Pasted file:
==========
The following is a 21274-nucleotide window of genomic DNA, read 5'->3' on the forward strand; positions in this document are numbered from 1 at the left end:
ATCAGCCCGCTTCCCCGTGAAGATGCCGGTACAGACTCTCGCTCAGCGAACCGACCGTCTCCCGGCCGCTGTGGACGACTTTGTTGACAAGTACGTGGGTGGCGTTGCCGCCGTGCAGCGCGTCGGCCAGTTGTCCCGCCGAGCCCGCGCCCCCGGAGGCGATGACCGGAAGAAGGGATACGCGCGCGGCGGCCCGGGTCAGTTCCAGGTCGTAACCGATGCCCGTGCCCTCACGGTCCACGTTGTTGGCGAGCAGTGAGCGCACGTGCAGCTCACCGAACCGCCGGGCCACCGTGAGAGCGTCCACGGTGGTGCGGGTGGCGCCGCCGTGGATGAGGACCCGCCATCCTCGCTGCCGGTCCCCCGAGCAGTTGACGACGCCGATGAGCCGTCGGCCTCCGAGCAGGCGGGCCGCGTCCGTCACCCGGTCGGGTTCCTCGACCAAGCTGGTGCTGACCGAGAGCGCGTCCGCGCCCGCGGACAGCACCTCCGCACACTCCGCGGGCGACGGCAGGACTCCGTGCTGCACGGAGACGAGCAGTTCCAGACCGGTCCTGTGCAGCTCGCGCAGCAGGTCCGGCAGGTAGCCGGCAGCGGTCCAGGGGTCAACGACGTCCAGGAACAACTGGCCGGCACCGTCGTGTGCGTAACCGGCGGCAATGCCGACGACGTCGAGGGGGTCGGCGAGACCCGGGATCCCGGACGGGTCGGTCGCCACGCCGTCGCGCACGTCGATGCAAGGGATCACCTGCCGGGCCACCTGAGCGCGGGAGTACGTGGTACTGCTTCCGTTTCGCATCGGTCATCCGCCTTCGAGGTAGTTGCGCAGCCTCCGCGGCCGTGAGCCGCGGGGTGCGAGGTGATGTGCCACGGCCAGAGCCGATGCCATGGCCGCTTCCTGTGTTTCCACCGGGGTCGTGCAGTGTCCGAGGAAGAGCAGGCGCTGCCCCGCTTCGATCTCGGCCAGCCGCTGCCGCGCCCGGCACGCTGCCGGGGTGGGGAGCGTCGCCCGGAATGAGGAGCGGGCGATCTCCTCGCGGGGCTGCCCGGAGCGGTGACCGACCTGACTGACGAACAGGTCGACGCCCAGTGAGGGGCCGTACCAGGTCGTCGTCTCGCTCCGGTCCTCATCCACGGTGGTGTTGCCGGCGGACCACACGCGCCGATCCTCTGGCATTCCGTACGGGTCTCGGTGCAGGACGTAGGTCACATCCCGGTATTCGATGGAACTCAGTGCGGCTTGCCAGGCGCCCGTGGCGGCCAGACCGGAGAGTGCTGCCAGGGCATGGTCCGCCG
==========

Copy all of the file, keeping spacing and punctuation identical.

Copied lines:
The following is a 21274-nucleotide window of genomic DNA, read 5'->3' on the forward strand; positions in this document are numbered from 1 at the left end:
ATCAGCCCGCTTCCCCGTGAAGATGCCGGTACAGACTCTCGCTCAGCGAACCGACCGTCTCCCGGCCGCTGTGGACGACTTTGTTGACAAGTACGTGGGTGGCGTTGCCGCCGTGCAGCGCGTCGGCCAGTTGTCCCGCCGAGCCCGCGCCCCCGGAGGCGATGACCGGAAGAAGGGATACGCGCGCGGCGGCCCGGGTCAGTTCCAGGTCGTAACCGATGCCCGTGCCCTCACGGTCCACGTTGTTGGCGAGCAGTGAGCGCACGTGCAGCTCACCGAACCGCCGGGCCACCGTGAGAGCGTCCACGGTGGTGCGGGTGGCGCCGCCGTGGATGAGGACCCGCCATCCTCGCTGCCGGTCCCCCGAGCAGTTGACGACGCCGATGAGCCGTCGGCCTCCGAGCAGGCGGGCCGCGTCCGTCACCCGGTCGGGTTCCTCGACCAAGCTGGTGCTGACCGAGAGCGCGTCCGCGCCCGCGGACAGCACCTCCGCACACTCCGCGGGCGACGGCAGGACTCCGTGCTGCACGGAGACGAGCAGTTCCAGACCGGTCCTGTGCAGCTCGCGCAGCAGGTCCGGCAGGTAGCCGGCAGCGGTCCAGGGGTCAACGACGTCCAGGAACAACTGGCCGGCACCGTCGTGTGCGTAACCGGCGGCAATGCCGACGACGTCGAGGGGGTCGGCGAGACCCGGGATCCCGGACGGGTCGGTCGCCACGCCGTCGCGCACGTCGATGCAAGGGATCACCTGCCGGGCCACCTGAGCGCGGGAGTACGTGGTACTGCTTCCGTTTCGCATCGGTCATCCGCCTTCGAGGTAGTTGCGCAGCCTCCGCGGCCGTGAGCCGCGGGGTGCGAGGTGATGTGCCACGGCCAGAGCCGATGCCATGGCCGCTTCCTGTGTTTCCACCGGGGTCGTGCAGTGTCCGAGGAAGAGCAGGCGCTGCCCCGCTTCGATCTCGGCCAGCCGCTGCCGCGCCCGGCACGCTGCCGGGGTGGGGAGCGTCGCCCGGAATGAGGAGCGGGCGATCTCCTCGCGGGGCTGCCCGGAGCGGTGACCGACCTGACTGACGAACAGGTCGACGCCCAGTGAGGGGCCGTACCAGGTCGTCGTCTCGCTCCGGTCCTCATCCACGGTGGTGTTGCCGGCGGACCACACGCGCCGATCCTCTGGCATTCCGTACGGGTCTCGGTGCAGGACGTAGGTCACATCCCGGTATTCGATGGAACTCAGTGCGGCTTGCCAGGCGCCCGTGGCGGCCAGACCGGAGAGTGCTGCCAGGGCATGGTCCGCCG